India, along with the US, People’s Republic of China, Japan and the Republic of Korea, has decided to release five million barrels of crude oil from its strategic petroleum reserves in a concerted effort to bring down global crude oil prices. This is the first of a kind coordinated move globally to tame the flaring crude oil prices. Brent, the most popular benchmark in international trade for crude oil, hit $86.40 a barrel on October 26. While prices cooled off since then to nearly $79 a barrel, they rose over three per cent in two days to hover around $83 per barrel-mark after the announcement. While sector watchers say the quantity is not big, the release of five million barrels of crude oil from its SPR is a symbolic gesture on India’s part. On an aggregate basis, too, the release of oil reserves by all the countries may add about 70 million to 80 million barrels of crude supply, smaller than the more-than-100 million barrels the market has been pricing in, say analysts at Goldman Sachs. That said, all eyes now are on the OPEC meeting on December 2 that will set the tone for oil prices. Market watchers fear, the coordinated efforts by oil consuming countries may slow their output increase pace. Going-forward, global crude oil prices are likely to remain volatile given fresh surge in Covid-19 cases in European countries and persisting energy crisis. On technical charts, analysts at Reliance Securities say WTI Crude Oil January may slide up to $77.00-$75.44 level, with resistance seen around $78.80-$79.50 levels. On the MCX, crude oil for December series could see a bearish momentum up to 5,840-5,770 levels.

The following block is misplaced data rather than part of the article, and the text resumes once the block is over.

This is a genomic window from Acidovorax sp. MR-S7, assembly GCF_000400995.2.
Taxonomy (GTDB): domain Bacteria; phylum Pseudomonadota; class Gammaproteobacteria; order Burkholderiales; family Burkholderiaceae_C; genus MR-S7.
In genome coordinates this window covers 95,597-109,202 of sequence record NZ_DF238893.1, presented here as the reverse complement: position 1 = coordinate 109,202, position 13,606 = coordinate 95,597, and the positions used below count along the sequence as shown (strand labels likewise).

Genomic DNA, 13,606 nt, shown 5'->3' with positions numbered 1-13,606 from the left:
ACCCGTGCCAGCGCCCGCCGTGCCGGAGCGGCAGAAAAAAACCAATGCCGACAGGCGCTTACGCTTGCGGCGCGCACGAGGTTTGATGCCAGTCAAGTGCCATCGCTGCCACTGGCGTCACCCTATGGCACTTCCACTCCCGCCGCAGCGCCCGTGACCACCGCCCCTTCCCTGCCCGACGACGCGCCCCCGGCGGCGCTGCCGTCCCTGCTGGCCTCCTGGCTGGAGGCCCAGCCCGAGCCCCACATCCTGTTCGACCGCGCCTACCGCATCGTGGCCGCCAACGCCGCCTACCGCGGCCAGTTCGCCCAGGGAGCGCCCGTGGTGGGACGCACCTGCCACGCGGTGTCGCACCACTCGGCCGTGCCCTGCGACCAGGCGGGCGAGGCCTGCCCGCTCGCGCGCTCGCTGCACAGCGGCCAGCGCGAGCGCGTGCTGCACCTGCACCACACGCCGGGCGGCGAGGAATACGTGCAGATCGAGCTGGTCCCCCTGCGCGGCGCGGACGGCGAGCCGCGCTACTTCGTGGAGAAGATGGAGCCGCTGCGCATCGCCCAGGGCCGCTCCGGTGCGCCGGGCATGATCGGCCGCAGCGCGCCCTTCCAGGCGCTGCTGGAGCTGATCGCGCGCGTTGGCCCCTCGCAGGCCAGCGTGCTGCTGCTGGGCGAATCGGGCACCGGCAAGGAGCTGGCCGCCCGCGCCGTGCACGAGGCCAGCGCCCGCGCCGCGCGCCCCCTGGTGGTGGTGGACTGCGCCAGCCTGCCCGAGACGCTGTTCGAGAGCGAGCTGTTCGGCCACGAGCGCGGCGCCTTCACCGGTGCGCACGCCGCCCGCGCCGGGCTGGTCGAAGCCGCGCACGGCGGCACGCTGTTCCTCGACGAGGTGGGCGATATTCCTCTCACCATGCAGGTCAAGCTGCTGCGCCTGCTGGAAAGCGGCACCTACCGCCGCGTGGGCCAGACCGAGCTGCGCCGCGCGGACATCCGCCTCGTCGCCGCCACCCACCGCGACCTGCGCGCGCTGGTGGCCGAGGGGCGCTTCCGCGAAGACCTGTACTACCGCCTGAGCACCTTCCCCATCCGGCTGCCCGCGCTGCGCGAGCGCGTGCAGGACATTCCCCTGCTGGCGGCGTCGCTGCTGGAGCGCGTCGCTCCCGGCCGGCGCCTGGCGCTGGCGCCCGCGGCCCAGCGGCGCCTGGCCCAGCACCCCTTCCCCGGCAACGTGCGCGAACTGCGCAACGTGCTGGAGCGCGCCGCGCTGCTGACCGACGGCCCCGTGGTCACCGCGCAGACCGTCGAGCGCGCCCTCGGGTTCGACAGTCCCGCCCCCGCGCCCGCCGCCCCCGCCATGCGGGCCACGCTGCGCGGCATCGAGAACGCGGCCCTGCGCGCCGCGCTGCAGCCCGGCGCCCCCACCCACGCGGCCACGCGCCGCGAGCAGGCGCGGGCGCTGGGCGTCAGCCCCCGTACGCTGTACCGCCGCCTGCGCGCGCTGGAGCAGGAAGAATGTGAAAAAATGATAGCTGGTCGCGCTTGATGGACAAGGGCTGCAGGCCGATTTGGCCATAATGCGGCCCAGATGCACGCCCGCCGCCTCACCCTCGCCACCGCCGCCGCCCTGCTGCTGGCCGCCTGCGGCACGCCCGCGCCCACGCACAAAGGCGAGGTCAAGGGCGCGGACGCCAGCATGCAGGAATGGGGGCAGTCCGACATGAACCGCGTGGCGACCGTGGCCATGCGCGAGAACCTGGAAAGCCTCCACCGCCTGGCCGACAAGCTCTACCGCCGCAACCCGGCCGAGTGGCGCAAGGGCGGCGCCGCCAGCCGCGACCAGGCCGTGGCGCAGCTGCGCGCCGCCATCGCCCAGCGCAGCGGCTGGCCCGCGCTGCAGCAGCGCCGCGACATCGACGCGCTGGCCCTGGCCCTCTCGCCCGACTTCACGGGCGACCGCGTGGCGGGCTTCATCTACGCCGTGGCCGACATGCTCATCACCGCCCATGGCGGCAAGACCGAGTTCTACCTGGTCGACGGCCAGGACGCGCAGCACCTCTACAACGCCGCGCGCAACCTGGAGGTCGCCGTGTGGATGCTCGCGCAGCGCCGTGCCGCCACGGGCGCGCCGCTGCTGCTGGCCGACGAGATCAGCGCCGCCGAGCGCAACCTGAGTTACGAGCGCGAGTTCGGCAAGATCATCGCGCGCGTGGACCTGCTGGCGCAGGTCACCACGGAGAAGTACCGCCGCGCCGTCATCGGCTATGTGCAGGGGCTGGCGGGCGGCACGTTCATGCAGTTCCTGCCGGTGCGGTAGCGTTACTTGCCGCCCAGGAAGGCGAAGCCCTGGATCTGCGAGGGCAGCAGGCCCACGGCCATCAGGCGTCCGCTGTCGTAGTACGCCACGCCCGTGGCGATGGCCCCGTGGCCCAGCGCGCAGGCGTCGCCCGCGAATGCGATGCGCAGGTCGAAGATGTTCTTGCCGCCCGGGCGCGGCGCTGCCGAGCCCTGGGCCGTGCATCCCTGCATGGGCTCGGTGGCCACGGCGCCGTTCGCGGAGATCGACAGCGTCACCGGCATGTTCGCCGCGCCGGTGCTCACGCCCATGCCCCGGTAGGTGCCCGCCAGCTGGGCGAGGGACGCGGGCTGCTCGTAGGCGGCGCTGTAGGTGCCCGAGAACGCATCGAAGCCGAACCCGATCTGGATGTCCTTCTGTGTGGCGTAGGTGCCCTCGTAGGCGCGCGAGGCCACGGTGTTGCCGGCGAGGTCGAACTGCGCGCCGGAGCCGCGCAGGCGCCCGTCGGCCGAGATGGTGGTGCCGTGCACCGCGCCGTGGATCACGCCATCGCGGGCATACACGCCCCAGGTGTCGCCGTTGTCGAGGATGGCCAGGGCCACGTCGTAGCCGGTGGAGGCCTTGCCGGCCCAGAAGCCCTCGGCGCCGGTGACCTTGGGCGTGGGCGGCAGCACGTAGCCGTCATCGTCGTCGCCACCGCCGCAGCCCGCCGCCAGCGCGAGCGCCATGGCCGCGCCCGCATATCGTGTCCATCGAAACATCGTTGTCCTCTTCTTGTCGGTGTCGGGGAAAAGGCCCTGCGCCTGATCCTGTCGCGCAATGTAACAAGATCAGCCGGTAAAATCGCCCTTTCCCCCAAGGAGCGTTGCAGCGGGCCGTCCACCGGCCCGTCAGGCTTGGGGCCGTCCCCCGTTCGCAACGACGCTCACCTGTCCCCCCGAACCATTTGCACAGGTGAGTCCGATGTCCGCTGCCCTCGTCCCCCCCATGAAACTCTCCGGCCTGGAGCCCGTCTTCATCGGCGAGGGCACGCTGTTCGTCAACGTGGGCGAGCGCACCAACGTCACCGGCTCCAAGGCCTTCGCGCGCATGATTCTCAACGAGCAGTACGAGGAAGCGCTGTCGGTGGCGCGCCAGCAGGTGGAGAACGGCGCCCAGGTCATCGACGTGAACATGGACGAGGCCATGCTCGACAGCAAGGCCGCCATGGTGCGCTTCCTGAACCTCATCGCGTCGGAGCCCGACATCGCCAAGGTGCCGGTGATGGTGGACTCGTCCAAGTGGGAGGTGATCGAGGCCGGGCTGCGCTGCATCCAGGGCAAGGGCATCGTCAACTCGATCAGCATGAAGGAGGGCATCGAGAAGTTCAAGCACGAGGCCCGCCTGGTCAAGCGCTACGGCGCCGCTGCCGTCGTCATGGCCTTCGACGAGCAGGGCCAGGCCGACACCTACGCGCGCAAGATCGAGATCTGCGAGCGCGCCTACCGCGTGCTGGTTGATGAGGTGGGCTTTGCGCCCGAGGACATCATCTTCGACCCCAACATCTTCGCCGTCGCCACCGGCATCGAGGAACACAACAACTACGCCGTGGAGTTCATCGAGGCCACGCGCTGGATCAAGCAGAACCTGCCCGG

The resistance, she says, is at 5,920-5,966 levels. Now, coming to Thursday’s equity trading, F&O expiry will largely keep investors on the edge today. That apart, trends in global stock markets, the movement of rupee against the dollar and investments by FPIs and DIIs will sway the indices.